#15
  16. ATP100

    ATP100 Professional

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    I think you should try all the racquet's and all the strings. It will give you something to do. Or, you could just stay with that racquet you already hit good with.
     
    #16
  17. tennis88

    tennis88 New User

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    thanks all, really appreicate the help.

    after using wilson control racquets for a long time would a babolate be good to try or would it feel really alien?

    I think a 95 head size or bigger would help my game most due to an improved consistancy on the ball.

    however when comparing the head size of a 95 next to a 90 it only seems a very small difference!!
     
    #17
  18. gino

    gino Hall of Fame

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    Remember using a 90 requires a lot of racket head acceleration and pretty darn good feet.

    Best of luck!
     
    #18
  19. TennisCJC

    TennisCJC Legend

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    I am not a fan of Bab rackets but others like them. I cannot help you there.

    But, if you like the blx tour; I suggest you get something with similar specs. The tour has a swingweight (SW) around 335+ and is 8 points HL. If you do not customize your rackets, I think you want to look at rackets with a SW of at least 325 and probably better to get something above 330 SW. Also, try something 4 points HL or more. If you drop the SW too low, the racket will not have the power or stability of the tour. The sweet spot power zone on the 90" tour is actually bigger than some 100" rackets that have a really low SW. TW has a racket finder where you can enter specs and it will select all the rackets that meet that criteria.

    Another racket to try is BB Melbourne.

    You can add SW to a racket if you are willing to customize it with a bit of lead tape. Some like to tinker with customization and some don't.

    The BLX 6.1 95 and the BLX Blade 98 are 2 stock rackets with SW in the mid 330 range that do not require tinkering.
     
    #19
  20. safinator

    safinator Rookie

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    Sincerely, I don't see any trouble with the stick's size. The only issue I see here is the weight, if you can weild it - take it. I would also say that you should like the way it feels, but you already said you liked it. Although, you should try it for a long period of practice time, say not 20 mins, but like an hour and a half. I found myself many times before with the trouble - I try a stick, really like it and think the weight is nothing, but after 45 mins it suddenly starts to weigh like hell. Hope you get my point. And yet again, no worries about the size, anyways - the ball is smaller than 85-90 sq. in.!!!
     
    #20
  21. TheBoom

    TheBoom Hall of Fame

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    An alternative to the tour 90 would be the blx blade tour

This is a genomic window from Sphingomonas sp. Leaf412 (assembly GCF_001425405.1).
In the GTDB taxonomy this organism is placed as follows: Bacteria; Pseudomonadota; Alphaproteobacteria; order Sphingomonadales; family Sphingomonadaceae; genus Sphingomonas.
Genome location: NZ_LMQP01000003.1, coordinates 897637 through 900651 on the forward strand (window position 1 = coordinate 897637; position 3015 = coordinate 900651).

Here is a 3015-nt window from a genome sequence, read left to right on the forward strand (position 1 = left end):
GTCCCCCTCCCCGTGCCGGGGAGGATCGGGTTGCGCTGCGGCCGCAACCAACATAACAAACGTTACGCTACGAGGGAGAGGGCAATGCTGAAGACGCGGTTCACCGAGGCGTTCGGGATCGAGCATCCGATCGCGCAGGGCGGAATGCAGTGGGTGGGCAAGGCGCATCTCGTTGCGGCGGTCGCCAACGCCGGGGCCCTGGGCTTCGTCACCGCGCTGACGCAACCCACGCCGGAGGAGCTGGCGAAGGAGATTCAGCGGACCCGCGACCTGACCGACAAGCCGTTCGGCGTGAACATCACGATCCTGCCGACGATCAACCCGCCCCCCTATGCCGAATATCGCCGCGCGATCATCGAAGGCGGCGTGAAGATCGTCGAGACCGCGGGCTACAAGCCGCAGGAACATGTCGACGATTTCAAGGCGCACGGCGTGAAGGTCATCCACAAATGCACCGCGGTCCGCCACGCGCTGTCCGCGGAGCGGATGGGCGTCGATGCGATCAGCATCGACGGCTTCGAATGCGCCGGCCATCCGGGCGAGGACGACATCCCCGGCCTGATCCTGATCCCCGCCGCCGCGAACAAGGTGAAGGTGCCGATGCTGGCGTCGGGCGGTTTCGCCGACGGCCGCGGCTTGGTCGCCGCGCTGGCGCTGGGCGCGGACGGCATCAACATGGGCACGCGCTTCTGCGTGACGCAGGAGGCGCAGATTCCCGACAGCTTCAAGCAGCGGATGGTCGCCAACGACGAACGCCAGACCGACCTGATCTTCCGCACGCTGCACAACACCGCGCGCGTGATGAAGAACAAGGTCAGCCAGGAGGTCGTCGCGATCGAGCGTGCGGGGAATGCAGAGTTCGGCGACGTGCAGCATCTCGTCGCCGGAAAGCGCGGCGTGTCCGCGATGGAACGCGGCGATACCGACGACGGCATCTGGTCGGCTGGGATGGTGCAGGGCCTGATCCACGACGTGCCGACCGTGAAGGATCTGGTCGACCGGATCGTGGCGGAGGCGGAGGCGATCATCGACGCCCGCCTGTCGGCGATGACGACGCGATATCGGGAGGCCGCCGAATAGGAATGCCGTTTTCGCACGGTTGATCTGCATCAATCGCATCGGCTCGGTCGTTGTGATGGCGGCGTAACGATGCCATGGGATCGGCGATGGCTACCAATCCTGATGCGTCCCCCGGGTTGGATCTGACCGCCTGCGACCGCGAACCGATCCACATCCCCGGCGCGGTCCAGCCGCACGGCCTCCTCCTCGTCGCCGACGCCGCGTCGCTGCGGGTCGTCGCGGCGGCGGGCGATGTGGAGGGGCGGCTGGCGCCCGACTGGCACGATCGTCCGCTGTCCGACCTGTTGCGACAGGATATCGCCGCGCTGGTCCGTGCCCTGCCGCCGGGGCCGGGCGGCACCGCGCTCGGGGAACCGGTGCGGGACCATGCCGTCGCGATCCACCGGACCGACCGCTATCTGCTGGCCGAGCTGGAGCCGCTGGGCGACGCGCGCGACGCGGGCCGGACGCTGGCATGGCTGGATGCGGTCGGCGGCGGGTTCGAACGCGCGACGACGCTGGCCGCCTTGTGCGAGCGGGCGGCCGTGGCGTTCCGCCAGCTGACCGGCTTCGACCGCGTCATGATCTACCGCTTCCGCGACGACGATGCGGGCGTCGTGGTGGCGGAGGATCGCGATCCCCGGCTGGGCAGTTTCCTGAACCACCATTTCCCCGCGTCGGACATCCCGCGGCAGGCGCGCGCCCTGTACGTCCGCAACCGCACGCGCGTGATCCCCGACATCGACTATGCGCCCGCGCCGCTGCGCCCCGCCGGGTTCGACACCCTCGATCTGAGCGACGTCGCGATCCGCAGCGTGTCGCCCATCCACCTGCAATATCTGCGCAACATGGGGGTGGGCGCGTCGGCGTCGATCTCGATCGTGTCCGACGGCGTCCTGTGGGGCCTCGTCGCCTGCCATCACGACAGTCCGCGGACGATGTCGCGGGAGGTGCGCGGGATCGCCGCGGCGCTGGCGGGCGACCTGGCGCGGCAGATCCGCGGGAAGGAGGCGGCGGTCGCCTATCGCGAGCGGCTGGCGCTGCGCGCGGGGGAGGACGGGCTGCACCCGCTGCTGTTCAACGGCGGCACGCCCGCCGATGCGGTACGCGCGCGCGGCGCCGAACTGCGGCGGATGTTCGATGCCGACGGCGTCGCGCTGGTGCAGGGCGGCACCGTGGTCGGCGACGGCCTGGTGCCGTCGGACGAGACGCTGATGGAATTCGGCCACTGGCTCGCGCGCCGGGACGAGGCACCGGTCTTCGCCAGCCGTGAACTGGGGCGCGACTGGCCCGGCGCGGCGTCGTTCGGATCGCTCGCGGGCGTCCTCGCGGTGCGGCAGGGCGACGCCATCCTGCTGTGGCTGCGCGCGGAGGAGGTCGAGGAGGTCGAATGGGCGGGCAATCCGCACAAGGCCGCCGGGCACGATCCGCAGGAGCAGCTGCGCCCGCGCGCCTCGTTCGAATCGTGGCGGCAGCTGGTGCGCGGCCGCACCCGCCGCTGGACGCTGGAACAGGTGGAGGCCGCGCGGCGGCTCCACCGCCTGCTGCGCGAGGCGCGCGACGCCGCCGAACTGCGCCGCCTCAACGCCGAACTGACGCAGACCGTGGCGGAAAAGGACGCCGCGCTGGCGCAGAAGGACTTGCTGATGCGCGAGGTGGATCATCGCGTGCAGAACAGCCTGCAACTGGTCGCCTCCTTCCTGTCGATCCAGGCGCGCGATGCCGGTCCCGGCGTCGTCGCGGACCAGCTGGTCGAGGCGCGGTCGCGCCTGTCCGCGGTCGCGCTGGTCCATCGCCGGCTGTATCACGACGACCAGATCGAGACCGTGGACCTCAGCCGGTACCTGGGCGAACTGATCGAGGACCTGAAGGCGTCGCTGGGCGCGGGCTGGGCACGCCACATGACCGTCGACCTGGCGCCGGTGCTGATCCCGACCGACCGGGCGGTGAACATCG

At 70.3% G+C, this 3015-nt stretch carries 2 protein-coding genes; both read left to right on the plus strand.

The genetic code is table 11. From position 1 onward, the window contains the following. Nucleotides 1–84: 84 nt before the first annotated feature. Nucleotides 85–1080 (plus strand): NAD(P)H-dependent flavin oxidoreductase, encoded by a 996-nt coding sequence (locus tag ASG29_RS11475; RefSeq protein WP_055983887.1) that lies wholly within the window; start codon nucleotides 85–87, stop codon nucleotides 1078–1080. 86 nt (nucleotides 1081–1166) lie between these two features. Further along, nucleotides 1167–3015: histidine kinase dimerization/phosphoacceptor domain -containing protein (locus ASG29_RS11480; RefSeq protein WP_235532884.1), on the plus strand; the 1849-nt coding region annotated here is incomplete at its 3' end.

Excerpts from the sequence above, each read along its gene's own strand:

#21
  22. UCSF2012

    UCSF2012 Hall of Fame

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    Just get the BLX90. You may have lots of learning to do in order to use it, but that's a good thing. If you find that the racket's heavy, the proper solution is strength and condition, not finding a lighter racket. If you can't hit the ball cleanly, the solution's to develop better hand-eye coordination and better mechanics, not to find a 100 sq in racket that allows you to hit with sloppy technique.
     
    #22
  23. tennis88

    tennis88 New User

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    Thanks again for all your help!
    Next time I head to the tennis store think I will pick up a blade 98 to see as much contrast as possible instead of say a six one 95.

    One thing I noticed with the tour was that all though I got lots of topspin the ball didn't seem to bounce as high as with my old 95, the ball bounce more forward and less up. Does anyone know why this might be?

    The main thing with the six one tour was I found it very hard to put down and stop playing!!!

    Thanks again
     
    #23
  24. tennis88

    tennis88 New User

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    I like your attiitude, strongest reason to keep using the racquet yet!
     
    #24
  25. Netspirit

    Netspirit Hall of Fame

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    Ensure the racket does not slow your swing down. The weight will still give you enough power, but you will be sacrificing topspin which is an essential part of the modern game.

    Also, measure your serve with a radar. Speedtrac X is decent and only costs ~130$ in the US (and even less if you can find it on the bay). Some people find that a heavy frame subtracts a couple of MPHs from their serves, which would be a questionable sacrifice.

    There is nothing wrong with using a heavy frame if you are good enough to prevent it from taxing your game. My point is: most rec players are NOT good enough.
     
    #25
  26. gplracer

    gplracer Professional

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    I find the blx90 gives me lots of topspin. My son comments that the ball is real heavy and leaps off the court way more than my blx blade 98. I will say though that you have to hit the ball correctly and you are punished more for poor swings at the ball. This punishment comes as a flat ball with little or no pace.
     
    #26